Drywall and plywood are the two primary materials for constructing walls in homes. Both are inexpensive because they are made of composite materials and can be put up in a quick amount of time. Each has its advantages and disadvantages, and which type you use will often depend on what you are using the place for.
Drywall is primarily composed of dried gypsum mixed with crystallized water. These two elements are mixed together and sandwiched in between two large sheets of sturdy paper. Plywood is made up of three or more sheets of composite wood that are pressed together to make a large sheet that is usually a 1/2-inch thick.
Drywall is very good at fire prevention because of the crystallized water; this substance actually makes up 50 percent of its volume. Its second material, dried gypsum mineral, is very sound resistant. The material is easily repairable with plaster or similar materials. This substance, however, can be very heavy; a full sheet often weighs in excess of 50 lbs.. It is a very soft material, so a room that will see a lot of physical activity may need reinforcement like paneling.
Plywood is more lightweight than drywall and may be more accessible to do-it-yourself builders via home improvement shops. It is resistant to shrinkage because the pieces are aligned with their grains at right angles to each other. It is, however, very susceptible to water damage because it is very porous, and it can expand in hot/humid conditions. Excessive water can destroy the adhesive that holds the boards together, causing the wood to warp.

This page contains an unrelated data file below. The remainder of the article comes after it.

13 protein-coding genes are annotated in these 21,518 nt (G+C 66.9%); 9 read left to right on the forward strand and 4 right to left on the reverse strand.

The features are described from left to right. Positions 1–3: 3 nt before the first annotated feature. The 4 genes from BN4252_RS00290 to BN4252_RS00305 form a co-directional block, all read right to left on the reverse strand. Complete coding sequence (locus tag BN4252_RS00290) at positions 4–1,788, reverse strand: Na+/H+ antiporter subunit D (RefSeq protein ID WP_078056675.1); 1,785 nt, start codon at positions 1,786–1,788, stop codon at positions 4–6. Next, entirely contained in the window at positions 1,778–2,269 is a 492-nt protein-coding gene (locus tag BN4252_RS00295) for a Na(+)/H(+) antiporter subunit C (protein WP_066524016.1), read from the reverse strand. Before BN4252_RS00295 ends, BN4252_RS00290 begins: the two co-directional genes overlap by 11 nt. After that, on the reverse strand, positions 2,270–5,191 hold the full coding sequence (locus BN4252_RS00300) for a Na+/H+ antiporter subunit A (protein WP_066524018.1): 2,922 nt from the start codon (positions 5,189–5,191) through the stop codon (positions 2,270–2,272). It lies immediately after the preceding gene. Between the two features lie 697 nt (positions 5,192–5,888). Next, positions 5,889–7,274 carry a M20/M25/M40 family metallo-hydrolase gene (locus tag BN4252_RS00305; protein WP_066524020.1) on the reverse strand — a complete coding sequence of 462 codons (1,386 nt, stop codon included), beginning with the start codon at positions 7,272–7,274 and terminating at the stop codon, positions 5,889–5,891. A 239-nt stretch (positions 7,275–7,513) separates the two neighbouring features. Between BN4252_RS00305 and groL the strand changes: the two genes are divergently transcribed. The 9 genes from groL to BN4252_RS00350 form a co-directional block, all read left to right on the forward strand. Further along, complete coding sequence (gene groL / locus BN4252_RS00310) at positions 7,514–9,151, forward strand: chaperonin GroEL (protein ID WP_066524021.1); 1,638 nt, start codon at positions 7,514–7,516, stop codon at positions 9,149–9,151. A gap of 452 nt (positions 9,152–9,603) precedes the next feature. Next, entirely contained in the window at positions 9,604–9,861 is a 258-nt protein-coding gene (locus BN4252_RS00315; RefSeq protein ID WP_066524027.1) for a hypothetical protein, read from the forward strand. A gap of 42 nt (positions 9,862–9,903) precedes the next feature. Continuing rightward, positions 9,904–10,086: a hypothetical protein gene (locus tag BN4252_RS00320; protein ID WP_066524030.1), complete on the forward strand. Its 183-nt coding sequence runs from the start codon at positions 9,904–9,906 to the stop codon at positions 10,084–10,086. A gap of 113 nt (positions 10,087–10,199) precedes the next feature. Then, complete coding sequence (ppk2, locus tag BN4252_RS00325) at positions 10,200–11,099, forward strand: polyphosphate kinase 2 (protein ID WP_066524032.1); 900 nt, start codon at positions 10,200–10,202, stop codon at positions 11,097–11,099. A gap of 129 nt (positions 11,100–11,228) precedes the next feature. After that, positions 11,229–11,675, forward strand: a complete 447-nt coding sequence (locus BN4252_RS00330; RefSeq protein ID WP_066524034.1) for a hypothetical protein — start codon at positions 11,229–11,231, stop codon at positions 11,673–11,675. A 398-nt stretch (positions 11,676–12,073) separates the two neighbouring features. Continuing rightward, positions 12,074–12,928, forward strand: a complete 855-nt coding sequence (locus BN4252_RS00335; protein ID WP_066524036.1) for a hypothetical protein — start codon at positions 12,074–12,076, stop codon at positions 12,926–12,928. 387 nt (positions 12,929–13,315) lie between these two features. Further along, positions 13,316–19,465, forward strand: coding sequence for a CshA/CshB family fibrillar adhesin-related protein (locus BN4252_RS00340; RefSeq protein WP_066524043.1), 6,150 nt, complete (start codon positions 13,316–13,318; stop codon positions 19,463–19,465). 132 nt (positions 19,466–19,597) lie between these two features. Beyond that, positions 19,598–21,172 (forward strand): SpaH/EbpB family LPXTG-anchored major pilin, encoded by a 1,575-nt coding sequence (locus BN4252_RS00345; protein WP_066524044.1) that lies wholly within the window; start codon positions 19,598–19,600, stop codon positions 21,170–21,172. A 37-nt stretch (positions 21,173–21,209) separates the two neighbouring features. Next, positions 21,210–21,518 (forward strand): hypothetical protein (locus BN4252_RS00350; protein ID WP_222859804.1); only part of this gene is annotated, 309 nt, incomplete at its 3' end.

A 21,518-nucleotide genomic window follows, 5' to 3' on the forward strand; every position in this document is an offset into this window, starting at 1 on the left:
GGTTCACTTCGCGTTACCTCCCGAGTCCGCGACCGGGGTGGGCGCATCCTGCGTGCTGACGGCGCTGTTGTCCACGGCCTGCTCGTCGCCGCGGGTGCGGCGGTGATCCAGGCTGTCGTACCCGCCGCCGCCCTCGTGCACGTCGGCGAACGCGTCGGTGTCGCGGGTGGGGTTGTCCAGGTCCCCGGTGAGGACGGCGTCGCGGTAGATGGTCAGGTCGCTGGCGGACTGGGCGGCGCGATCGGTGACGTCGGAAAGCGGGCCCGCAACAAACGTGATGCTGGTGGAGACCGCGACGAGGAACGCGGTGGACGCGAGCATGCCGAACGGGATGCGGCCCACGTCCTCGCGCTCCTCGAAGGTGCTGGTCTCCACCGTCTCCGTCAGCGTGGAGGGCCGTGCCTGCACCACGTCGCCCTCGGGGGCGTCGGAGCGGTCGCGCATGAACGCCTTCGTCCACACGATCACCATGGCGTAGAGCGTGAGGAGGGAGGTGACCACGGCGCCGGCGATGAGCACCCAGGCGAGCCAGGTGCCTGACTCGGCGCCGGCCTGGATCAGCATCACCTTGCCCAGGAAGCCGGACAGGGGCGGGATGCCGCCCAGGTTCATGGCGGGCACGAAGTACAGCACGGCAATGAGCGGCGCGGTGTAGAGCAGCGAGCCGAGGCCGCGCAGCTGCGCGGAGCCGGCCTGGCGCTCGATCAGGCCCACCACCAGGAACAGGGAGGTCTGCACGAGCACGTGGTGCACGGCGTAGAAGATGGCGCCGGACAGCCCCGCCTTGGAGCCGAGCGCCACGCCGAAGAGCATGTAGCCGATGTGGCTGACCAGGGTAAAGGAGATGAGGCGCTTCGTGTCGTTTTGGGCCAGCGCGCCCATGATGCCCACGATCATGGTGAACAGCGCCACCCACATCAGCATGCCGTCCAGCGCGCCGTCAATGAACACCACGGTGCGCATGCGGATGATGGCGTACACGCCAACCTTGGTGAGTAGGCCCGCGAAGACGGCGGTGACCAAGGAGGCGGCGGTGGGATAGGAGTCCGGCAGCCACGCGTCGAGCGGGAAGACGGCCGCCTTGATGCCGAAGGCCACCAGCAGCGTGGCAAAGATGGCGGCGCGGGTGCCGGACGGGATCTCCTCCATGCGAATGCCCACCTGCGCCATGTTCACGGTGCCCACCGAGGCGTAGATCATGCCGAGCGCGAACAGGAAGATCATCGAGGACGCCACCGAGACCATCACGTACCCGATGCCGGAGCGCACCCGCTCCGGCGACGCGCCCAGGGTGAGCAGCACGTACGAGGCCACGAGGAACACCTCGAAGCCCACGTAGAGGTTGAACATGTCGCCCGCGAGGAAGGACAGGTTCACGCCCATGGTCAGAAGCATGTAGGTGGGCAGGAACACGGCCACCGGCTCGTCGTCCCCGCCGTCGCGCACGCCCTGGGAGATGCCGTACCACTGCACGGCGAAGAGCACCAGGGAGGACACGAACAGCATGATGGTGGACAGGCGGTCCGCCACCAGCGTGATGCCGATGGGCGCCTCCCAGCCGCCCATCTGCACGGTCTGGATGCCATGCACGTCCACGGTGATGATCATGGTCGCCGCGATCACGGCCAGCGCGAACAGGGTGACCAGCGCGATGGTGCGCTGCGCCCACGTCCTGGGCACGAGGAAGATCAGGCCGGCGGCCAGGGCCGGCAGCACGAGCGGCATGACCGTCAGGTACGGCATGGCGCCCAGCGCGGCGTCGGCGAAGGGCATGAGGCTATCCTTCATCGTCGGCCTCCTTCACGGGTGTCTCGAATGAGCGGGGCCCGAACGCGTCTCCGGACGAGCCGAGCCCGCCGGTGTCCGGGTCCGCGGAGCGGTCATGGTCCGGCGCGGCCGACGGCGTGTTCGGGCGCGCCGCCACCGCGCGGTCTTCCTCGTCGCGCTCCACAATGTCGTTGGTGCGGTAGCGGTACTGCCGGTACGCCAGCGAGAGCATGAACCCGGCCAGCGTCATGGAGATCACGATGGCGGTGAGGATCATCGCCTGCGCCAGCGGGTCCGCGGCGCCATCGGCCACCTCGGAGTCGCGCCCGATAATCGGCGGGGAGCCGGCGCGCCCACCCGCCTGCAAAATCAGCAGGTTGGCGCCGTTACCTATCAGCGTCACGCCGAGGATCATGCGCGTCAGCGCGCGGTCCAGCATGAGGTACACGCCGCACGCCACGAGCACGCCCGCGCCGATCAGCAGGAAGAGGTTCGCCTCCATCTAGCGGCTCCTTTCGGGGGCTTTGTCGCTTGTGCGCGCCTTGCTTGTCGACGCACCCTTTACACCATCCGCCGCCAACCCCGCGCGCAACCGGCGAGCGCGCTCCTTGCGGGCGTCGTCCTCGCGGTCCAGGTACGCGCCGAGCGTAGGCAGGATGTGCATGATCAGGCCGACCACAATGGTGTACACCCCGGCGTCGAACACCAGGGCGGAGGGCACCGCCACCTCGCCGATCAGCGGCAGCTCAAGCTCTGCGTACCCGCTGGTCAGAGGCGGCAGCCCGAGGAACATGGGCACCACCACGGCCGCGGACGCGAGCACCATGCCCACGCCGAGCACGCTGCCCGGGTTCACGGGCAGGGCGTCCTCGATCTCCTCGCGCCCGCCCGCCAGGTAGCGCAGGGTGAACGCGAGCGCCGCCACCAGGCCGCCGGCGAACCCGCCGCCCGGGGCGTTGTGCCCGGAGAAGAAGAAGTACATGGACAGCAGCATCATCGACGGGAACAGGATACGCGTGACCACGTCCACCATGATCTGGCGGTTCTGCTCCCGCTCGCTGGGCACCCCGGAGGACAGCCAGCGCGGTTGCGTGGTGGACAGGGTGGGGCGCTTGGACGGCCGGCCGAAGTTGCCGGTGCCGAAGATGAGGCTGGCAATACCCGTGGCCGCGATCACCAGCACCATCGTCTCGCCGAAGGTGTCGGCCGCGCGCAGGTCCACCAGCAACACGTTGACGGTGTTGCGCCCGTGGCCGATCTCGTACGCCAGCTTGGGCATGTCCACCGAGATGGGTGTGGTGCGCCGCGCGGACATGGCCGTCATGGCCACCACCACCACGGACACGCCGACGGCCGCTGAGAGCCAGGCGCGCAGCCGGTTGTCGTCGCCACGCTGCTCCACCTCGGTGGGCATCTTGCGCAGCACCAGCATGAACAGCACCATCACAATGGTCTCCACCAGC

Plywood can be used in temperate climates where there is not a consistent amount of wet weather. In very hot and/or wet climates, however, drywall is the best option. Drywall is also recommended for people constructing soundproof rooms like recording studios or those who want to ensure their home is as fireproof as possible. In either case, you may need to decorate the walls because both types are not often attractive. You may want to paint or put wallpaper on both.